Executives are dusting down the musty corner offices at private banks and spearheading a quiet revolution in the way they function.
'Sleepy' is an adjective often used to characterise the country's old-generation private sector banks. But that description does not go down well with P R Somasundaram, the new CEO of Karur-based Lakshmi Vilas Bank.
"Most of these are good, sound banks with very loyal customer base. In the past few years, they have changed dramatically.b With better market positioning of their brands, the public perception will change, too," says Somasundaram, who spent eight years at Standard Chartered before moving to Lakshmi Vilas Bank this month.
He has a point. A quiet revolution has been brewing in the country's 15 old private sector banks.
Often criticised for being insular and inward-looking, they are uncharacteristically hiring the best banking talent, upgrading their technology, expanding their capital base and geographical reach, as well as entering whole new areas of financial services.
Indeed, the spate of high-profile hires over the past few months could help them shed the sleepy image sooner rather than later. Sure, they might not seem like a natural destination for senior foreign bankers, but Somasundaram is at the vanguard of a burgeoning breed of executives dusting down the musty corner offices at old private banks.
They include Shyam Srinivasan, who heads consumer banking at Stanchart in India and has been named the new CEO of Kochi-based Federal Bank, one of the largest old private sector banks.
Vishwavir Ahuja, who spent eight of his 27 years at Bank of America as CEO for India, has joined Ratnakar Bank, the unlisted Kolhapur-headquartered lender with 87 branches.
Last year, Reliance Asset Management CEO Amitabh Chaturvedi took charge as CEO of Thrissur-based Dhanlaxmi Bank and has since engineered a high-profile rebranding exercise.
Banks that escaped the two rounds of nationalisation 1969 and 1980 are classified by Reserve Bank of India as old private sector banks.
Most of them are community-based and have been completely overshadowed by newer and more aggressive private banks such as ICICI Bank, HDFC Bank and Axis Bank, who started out in the 1990s.
So, what motivates these honchos to give up their decidedly more glamourous jobs with foreign banks, both in India and overseas, and move to small lenders, usually based in smaller cities like Thrissur, Karur and Kolhapur?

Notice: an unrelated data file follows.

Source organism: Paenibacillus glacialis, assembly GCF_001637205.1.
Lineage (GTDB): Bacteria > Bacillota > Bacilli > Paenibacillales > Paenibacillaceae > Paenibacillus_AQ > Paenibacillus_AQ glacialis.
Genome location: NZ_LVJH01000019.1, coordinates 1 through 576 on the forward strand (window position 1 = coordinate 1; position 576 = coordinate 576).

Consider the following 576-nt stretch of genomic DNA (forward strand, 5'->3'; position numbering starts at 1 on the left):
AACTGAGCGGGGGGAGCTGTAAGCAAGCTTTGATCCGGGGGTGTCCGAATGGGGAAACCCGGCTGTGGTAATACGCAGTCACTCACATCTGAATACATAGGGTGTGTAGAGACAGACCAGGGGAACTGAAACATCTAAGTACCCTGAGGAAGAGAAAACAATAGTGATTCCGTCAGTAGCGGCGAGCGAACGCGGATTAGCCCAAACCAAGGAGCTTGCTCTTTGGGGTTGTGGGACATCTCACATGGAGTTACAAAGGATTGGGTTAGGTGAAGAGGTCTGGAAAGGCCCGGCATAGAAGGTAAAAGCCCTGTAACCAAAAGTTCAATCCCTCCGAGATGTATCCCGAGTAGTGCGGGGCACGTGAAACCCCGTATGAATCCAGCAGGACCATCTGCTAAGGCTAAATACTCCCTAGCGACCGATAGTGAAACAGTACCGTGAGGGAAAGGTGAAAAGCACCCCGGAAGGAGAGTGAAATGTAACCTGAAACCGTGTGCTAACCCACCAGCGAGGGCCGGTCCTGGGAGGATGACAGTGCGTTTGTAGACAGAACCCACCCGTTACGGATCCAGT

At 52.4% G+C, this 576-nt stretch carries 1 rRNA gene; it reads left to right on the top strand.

"While global banks give you great training and fantastic exposure, you are part of a system. And if you want to make a real difference, it is hard to notice that difference," says Murali Natarajan, who quit as Global Head for SME Banking at Stanchart last year to take charge of the only loss-making private sector lender in the country, Development Credit Bank.
For Ahuja, it was a chance to push the financial inclusion agenda from the grassroots. "At an MNC, unless you are sitting in the global headquarters and driving strategy, your job is basically execution, even if you are the India CEO," he adds.
Rana Kapoor, Managing Director & CEO of one of the youngest private sector lenders, Yes Bank, calls the transformation of old private sector banks the single biggest latent opportunity in Indian banking.
"Clearly, there is gross underutilisation of 14 old private sector banks and one new private sector bank. It's only natural that professionals with an entrepreneurial streak are attracted to them," he says.
"This is an even bigger opportunity than RBI granting new banking licenses, since those banks would have to start from scratch," adds Kapoor.
Industry experts say the wake-up call for a lot of these banks was RBI's unveiling of a roadmap for foreign banks in India, which envisaged an increase in the maximum holding of a foreign bank in an Indian private sector bank from the present 5 per cent.
"Banks realised there would be significant investor appetite for well-performing banks, which would enable to them to expand their capital base, while keeping ownership intact," says Ashvin Parekh, Partner & National Leader of Financial Services at consultancy firm Ernst & Young.
Old private banks also have an eye on the consolidation looming in the banking industry.
Ever since old private sector lender Bank of Rajasthan announced in May it would be merging with ICICI Bank, the industry has been abuzz with rumours of more consolidations.
Old private banks, most of which are located in southern India, are seen as prime targets for bigger, capital-rich private sector lenders.
"The consolidation will depend on how regulatory policy evolves. But even banks keen on consolidation want to professionalise and upgrade beforehand to realise better value," says a former foreign banker who recently moved to a private bank.
While the opportunity for newly-minted CEOs of old private banks is huge, transforming a bank comes with its own set of risks.
"The bigger your balance sheet, the greater is your capacity to absorb shocks. For small banks, one or two bad years or one or two large NPAs can change their fate," warns E&Y's Parekh.
For instance, cooperative society-turned-bank DCB, which tried to engineer a turnaround with a thrust on unsecured loans under a new CEO in 2004, ended up booking heavy losses when the economic cycle turned in 2008-09.